Published on 30th April 2020
“Fail to prepare, prepare to fail”. The circuit breaker in Singapore and lockdown in many countries have changed the way of work for all of us. Several organisations were caught like a deer in headlights – confused, and not having much idea on how to manage the changes that followed.
There are several clients I have been speaking with recently who are adjusting to the new norm of conducting remote job interviews.
Being able to assess an individual’s capability for a role that he/she will be performing for at least 24 – 60 months, within 60 minutes is no easy feat. To add another variable, not being able to physically see this candidate makes the hiring manager’s assessment a lot more challenging.
This is no handbook, but a guide of best practices I have gathered from candidates and clients, around how to ace conducting a remote interview.
Before the Interview:
1. Prepare the technology
It is imperative to ensure that you are fully prepared for the interview. Technical glitches are common and can occur as there may be one hiring manager involved in the interview. It is best to test the software you are using, including microphone and speaker volumes. This will also create a good first impression with the candidate. Getting the contact details from the candidate and using WhatsApp video call as back-up is also an option.
2. Outline the hiring process
Providing a well-written job description, together with the expectations of the role will be helpful to the candidate. This way he/she would also be able to share specific examples of their previous experiences that may be aligned to the expectations of the role.
Unlike regular times, where the candidate will be able to follow a defined introduction and onboarding, in the current environment there is a possibility he/she may have to begin working remotely. Hence, having a list of questions prepared would be advisable. What would you rank as the top 3 necessary skills to be productive whilst working remotely? An example of a question could be: “How do you prioritise tasks on a daily basis?”
During the Interview:
3. Ease the candidate into the conversation
Unlike a regular face to face interview, there is a lack of non-verbal cues. A firm handshake is a sign of self-confidence and trust, but this cannot take place virtually. Just a simple conversation about the day so far, or your struggles on working from home, instead of jumping straight into the interview, will help calm the candidate and he/she will be at a more relaxed state to begin the interview.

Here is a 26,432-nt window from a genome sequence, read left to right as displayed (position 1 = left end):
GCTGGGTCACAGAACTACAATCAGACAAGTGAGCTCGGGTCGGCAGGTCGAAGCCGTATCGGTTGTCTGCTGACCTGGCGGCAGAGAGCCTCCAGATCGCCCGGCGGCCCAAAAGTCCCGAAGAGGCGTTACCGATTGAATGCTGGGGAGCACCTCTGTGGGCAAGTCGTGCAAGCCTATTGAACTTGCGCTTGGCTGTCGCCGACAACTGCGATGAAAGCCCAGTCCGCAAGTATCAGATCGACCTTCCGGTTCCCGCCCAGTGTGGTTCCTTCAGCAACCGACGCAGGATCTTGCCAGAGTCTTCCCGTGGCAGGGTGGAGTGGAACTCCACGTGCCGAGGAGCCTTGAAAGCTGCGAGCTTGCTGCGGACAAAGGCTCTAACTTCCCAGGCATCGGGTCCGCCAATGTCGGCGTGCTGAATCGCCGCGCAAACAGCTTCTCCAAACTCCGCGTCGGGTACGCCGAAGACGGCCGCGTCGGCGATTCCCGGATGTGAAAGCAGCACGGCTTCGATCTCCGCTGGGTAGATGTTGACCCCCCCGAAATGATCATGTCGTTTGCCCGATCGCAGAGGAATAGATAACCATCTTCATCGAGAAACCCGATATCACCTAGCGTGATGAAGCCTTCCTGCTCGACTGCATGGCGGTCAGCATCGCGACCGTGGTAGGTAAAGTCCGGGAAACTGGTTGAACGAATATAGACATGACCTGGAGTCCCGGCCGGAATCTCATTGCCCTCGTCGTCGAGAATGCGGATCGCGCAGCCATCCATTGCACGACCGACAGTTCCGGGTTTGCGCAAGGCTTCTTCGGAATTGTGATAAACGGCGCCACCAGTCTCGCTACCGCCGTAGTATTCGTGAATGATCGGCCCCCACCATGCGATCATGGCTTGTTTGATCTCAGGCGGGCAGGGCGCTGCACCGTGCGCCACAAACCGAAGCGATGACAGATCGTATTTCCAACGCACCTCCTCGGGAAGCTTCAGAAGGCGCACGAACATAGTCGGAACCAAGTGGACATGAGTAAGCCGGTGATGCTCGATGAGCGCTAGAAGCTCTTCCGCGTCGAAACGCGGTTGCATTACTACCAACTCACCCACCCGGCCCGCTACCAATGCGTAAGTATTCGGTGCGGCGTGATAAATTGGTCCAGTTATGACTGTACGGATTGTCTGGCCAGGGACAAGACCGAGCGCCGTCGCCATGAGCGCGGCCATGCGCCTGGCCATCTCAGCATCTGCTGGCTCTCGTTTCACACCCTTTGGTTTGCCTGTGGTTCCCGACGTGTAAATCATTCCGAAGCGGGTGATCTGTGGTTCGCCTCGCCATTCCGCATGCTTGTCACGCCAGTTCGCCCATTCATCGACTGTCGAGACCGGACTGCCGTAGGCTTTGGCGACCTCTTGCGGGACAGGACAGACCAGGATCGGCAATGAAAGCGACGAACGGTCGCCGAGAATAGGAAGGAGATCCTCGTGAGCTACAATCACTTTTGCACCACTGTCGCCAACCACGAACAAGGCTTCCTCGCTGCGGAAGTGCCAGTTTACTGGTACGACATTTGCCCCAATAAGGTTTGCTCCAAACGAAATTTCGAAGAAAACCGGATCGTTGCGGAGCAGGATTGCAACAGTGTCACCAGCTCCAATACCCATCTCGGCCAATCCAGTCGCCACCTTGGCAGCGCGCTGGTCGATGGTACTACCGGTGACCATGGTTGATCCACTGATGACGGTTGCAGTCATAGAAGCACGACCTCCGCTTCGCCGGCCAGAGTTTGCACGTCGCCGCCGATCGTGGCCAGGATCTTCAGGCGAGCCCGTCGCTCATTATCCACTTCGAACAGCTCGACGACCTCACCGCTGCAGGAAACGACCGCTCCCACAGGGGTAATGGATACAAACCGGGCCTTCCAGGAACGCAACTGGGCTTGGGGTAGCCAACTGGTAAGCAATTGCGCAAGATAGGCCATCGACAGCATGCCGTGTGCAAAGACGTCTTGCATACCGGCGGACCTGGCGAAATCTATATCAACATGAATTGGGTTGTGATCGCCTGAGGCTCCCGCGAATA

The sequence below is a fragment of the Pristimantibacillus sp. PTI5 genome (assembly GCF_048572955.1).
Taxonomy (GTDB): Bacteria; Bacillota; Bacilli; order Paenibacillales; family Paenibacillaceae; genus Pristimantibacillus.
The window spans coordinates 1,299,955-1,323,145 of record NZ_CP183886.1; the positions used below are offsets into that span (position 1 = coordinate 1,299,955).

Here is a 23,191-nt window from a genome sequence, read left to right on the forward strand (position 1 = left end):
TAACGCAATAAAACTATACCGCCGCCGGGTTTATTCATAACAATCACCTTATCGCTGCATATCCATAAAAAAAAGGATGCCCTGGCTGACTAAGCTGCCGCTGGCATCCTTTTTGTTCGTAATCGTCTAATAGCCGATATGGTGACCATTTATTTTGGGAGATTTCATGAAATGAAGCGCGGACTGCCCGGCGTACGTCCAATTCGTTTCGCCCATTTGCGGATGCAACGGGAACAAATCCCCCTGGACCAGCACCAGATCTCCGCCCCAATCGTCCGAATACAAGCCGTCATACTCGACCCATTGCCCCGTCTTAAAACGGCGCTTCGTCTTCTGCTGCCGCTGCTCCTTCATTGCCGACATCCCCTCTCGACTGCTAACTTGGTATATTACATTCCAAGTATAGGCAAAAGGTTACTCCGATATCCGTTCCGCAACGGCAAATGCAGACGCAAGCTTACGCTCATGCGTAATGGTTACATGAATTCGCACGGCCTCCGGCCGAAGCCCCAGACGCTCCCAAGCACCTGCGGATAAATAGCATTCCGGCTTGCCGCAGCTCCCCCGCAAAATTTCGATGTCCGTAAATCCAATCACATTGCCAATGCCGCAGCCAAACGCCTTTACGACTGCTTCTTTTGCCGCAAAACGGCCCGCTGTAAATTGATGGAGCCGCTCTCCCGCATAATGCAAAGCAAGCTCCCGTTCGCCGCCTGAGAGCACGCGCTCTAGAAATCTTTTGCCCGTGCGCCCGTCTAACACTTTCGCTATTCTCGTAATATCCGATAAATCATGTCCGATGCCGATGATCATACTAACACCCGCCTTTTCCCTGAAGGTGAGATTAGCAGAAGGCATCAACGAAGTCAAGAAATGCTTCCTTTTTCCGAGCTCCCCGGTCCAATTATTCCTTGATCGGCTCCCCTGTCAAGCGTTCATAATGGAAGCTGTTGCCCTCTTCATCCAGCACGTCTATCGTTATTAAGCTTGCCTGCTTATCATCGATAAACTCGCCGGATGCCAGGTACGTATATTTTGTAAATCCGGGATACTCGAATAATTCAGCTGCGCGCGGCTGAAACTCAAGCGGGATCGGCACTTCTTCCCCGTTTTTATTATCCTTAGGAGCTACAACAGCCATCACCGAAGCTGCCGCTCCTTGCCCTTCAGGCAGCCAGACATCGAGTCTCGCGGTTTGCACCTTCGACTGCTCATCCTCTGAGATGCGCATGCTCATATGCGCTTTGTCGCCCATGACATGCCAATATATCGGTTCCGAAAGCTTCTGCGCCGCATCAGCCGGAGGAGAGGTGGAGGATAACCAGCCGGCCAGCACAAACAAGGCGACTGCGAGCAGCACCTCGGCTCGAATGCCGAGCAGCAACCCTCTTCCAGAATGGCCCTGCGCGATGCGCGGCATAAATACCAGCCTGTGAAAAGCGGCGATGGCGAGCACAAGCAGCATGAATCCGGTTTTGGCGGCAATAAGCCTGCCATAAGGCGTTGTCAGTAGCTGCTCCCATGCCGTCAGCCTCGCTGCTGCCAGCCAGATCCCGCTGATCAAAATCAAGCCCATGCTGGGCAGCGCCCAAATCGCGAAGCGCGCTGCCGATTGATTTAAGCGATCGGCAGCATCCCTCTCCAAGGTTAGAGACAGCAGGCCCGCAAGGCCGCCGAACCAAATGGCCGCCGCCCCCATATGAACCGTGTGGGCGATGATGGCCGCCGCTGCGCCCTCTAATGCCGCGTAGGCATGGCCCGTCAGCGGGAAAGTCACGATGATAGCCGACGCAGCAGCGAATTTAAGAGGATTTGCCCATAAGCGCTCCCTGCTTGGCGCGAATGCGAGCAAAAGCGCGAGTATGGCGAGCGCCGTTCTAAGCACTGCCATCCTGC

4. Engage multiple interviewers
For senior or more critical roles, and to cut back on several threads of communication, it may be worth having a few key interviewers on the first virtual interview. You can assign roles to each for seamless feedback after the interview.
5. Give the candidate an assignment
Apart from regular situational behavioural questioning, if you are likely to proceed the candidate to the next round, this would be a good opportunity to test them on deeper skills. By giving candidates a project or assessment to work on, you'll be able to better evaluate what it would be like to work with them. You'll see how they problem-solve, work with deadlines, and get an idea of what their communication style is like. During the interview, you could walk them through the assignment, and its objectives.
6. Gather feedback from interviewers
There are certain software, that can generate a transcript of the video interview conducted. You could share this with other stakeholders that are involved in decision making, and it may be helpful to get a second opinion.
7. Ensure open communication with the candidate
Lastly, communicate via the recruiter, internal talent acquisition or directly to the candidate on the feedback and expectation on timelines. This would not only help candidates manage their expectations, it would also portray an excellent brand image for your firm.
Hope these tips come in handy for your next remote interview. I am sure there are several other methods to ensure a seamless remote interview and we would love to hear any experiences you have had or tips you’d like to share by getting in touch with us!